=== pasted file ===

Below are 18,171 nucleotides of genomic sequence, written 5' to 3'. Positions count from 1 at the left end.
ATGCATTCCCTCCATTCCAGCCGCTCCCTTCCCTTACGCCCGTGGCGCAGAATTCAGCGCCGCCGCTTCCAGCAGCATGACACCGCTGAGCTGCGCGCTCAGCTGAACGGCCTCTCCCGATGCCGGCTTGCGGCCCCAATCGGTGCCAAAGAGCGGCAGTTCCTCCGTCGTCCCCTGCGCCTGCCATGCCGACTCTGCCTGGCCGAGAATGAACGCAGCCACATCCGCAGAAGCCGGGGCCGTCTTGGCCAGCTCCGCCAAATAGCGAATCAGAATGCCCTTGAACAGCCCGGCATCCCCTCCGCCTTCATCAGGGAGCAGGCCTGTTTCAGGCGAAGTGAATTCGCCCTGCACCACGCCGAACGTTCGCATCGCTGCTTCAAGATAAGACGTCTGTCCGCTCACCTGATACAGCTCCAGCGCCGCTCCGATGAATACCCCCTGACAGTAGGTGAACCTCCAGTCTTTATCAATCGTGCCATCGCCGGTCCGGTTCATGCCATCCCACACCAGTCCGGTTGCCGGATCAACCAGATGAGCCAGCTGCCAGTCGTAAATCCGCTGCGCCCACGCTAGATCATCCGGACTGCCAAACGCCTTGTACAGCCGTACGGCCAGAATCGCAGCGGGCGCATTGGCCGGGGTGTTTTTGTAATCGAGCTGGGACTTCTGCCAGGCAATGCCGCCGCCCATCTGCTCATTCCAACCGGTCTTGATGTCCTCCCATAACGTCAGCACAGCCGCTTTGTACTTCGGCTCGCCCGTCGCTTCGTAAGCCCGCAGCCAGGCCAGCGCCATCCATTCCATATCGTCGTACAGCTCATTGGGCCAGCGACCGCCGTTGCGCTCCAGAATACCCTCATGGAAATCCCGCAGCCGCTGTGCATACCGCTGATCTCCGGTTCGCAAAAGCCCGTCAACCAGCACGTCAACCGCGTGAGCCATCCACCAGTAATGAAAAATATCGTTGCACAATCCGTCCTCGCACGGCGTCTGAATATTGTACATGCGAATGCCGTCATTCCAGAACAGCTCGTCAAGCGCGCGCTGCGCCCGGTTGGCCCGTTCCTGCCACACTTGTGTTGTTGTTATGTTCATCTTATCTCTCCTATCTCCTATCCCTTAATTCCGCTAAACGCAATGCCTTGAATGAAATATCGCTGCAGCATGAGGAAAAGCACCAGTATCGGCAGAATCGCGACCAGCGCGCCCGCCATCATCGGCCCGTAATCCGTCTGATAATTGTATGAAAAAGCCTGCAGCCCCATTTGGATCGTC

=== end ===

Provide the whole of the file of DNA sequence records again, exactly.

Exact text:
Below are 18,171 nucleotides of genomic sequence, written 5' to 3'. Positions count from 1 at the left end.
ATGCATTCCCTCCATTCCAGCCGCTCCCTTCCCTTACGCCCGTGGCGCAGAATTCAGCGCCGCCGCTTCCAGCAGCATGACACCGCTGAGCTGCGCGCTCAGCTGAACGGCCTCTCCCGATGCCGGCTTGCGGCCCCAATCGGTGCCAAAGAGCGGCAGTTCCTCCGTCGTCCCCTGCGCCTGCCATGCCGACTCTGCCTGGCCGAGAATGAACGCAGCCACATCCGCAGAAGCCGGGGCCGTCTTGGCCAGCTCCGCCAAATAGCGAATCAGAATGCCCTTGAACAGCCCGGCATCCCCTCCGCCTTCATCAGGGAGCAGGCCTGTTTCAGGCGAAGTGAATTCGCCCTGCACCACGCCGAACGTTCGCATCGCTGCTTCAAGATAAGACGTCTGTCCGCTCACCTGATACAGCTCCAGCGCCGCTCCGATGAATACCCCCTGACAGTAGGTGAACCTCCAGTCTTTATCAATCGTGCCATCGCCGGTCCGGTTCATGCCATCCCACACCAGTCCGGTTGCCGGATCAACCAGATGAGCCAGCTGCCAGTCGTAAATCCGCTGCGCCCACGCTAGATCATCCGGACTGCCAAACGCCTTGTACAGCCGTACGGCCAGAATCGCAGCGGGCGCATTGGCCGGGGTGTTTTTGTAATCGAGCTGGGACTTCTGCCAGGCAATGCCGCCGCCCATCTGCTCATTCCAACCGGTCTTGATGTCCTCCCATAACGTCAGCACAGCCGCTTTGTACTTCGGCTCGCCCGTCGCTTCGTAAGCCCGCAGCCAGGCCAGCGCCATCCATTCCATATCGTCGTACAGCTCATTGGGCCAGCGACCGCCGTTGCGCTCCAGAATACCCTCATGGAAATCCCGCAGCCGCTGTGCATACCGCTGATCTCCGGTTCGCAAAAGCCCGTCAACCAGCACGTCAACCGCGTGAGCCATCCACCAGTAATGAAAAATATCGTTGCACAATCCGTCCTCGCACGGCGTCTGAATATTGTACATGCGAATGCCGTCATTCCAGAACAGCTCGTCAAGCGCGCGCTGCGCCCGGTTGGCCCGTTCCTGCCACACTTGTGTTGTTGTTATGTTCATCTTATCTCTCCTATCTCCTATCCCTTAATTCCGCTAAACGCAATGCCTTGAATGAAATATCGCTGCAGCATGAGGAAAAGCACCAGTATCGGCAGAATCGCGACCAGCGCGCCCGCCATCATCGGCCCGTAATCCGTCTGATAATTGTATGAAAAAGCCTGCAGCCCCATTTGGATCGTC